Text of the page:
Thanks for your thoughts Jeremy. Im not seeing custom software being available to all sizes of business so I have to consider that the right language for line of business hasn't evolved yet.
>Experience tells programmers that learning new programming languages / tools is hard and time consuming
Agree 100% Jonathan. This is one of the reasons we are doing what we are doing.
Thanks again everyone.
>It is designed to reduce complexity by making everything visual
This has been tried lots of times before and it has never really succeeded, except for very limited domains.
I teach kids how to programming using the 'scratch' visual programming environment. Its great for creating little games and animations. It would be hopeless for creating commercial software.
Also if it is visual, there is no excuse not to have some screen shots!
+1 to Andy, that's what I was thinking.
>This has been tried lots of times before and it has never really succeeded, except for very limited domains.
Hi Andy. The current implementation has worked extremely well for orchestration of business logic/rules that need a level of transparency between IT and business. The company is moving their LOB dev onto the platform. It will not do well for game development.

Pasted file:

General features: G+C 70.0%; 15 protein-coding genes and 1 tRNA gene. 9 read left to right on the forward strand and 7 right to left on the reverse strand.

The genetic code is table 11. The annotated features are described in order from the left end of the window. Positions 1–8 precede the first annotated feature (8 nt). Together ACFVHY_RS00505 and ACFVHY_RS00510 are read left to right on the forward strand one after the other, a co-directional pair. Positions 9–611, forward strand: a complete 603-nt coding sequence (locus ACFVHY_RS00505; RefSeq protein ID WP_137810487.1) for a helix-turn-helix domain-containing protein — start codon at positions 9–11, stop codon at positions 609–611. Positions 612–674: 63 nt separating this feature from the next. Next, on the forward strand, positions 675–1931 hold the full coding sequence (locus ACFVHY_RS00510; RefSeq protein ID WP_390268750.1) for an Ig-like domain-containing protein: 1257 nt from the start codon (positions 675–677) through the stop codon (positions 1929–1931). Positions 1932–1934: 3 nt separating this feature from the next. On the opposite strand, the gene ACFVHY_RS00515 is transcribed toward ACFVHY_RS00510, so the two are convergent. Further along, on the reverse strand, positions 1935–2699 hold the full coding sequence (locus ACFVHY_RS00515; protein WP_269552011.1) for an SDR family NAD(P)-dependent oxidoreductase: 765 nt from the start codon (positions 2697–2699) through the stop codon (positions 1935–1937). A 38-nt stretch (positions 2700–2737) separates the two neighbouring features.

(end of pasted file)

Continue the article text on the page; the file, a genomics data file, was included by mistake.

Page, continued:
>Also if it is visual, there is no excuse not to have some screen shots!
Agreed, schoolboy error on our part. We have made an amendment to the download page and will obviously do a lot more in the launch website. Thanks for your help.
"It is designed to reduce complexity..."
Law of Conservation of Complexity: Complexity is conserved in any non-trivial system.
You can't really reduce complexity. The best you can hope for is reducing *apparent* complexity via abstractions, such as making it "visual", but ultimately this is either limiting or broken.
Please forgive me if I shout.
IT'S "SNEAK PEEK", NOT "SNEAK PEAK"! GAH!
Ahem. Sorry. That's one of my all time pet hates.
Monday, July 15, 2013
Thanks Scropio. We will start talking about making things simpler rather than reducing complexity.
What you seem to be doing is abstraction, which is a dangerous path, but YMMV.